The primary objective of this study is to measure the laminar burning velocity of perfectly premixed hydrogen-air, methane-air, ethane-air, ethylene-air, and propane-air flames, at near-cryogenic temperatures and atmospheric pressure. Initial fuel-air mixture temperatures as low as 160 K were investigated. The experimental methodology was validated by comparing the results obtained with those from previous studies available in the literature and with numerical simulations using five different chemical mechanisms. First, for all fuels, the laminar burning velocity evolution as a function of the equivalence ratio followed the same trend at 295 K and 240 K. Regardless of the equivalence ratio and mixture composition, the laminar burning velocity decreased by 22 to 44% for hydrogen, methane, ethane, ethylene, and propane flames when the temperature was decreased from 295 K to 240 K. Second, for stoichiometric conditions, the laminar burning velocity decreased by about 50% for all fuels, when the temperature was decreased by 100 K, from 295 to 195 K. These experimental results were in excellent agreement with laminar burning velocities calculated by a power law of the ratio of unburned gas temperature to ambient temperature, with exponent values from the literature, obtained for temperatures above the ambient. All five chemical mechanisms provided a very good agreement, within or near experimental uncertainties, for most of the fuels and conditions investigated, even at low temperatures. Overall, this study provides valuable information on the laminar burning velocities of various hydrocarbon and hydrogen fuels at near-cryogenic temperatures, which can be useful for the design of cryogenic storage systems and the validation of chemical kinetic models for conditions below ambient temperatures.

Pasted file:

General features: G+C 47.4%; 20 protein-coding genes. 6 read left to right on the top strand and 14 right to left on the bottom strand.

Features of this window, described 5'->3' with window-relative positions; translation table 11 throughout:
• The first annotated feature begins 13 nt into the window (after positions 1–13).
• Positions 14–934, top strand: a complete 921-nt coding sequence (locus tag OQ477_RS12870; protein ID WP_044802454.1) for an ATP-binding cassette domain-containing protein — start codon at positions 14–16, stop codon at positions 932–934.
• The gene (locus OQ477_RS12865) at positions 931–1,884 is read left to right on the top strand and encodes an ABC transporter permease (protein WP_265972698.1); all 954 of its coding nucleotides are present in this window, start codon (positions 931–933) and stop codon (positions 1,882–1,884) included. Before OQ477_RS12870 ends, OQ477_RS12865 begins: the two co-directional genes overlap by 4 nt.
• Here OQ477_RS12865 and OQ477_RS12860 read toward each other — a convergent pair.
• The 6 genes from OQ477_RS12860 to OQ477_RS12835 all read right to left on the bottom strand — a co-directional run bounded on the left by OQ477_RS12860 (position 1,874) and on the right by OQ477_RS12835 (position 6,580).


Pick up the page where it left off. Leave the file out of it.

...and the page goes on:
- Bunsen burner
- Cryogenic storage of hydrogen
- Premixed flame
ASJC Scopus subject areas
- Fuel Technology
- Energy (miscellaneous)
- Chemical Engineering (miscellaneous)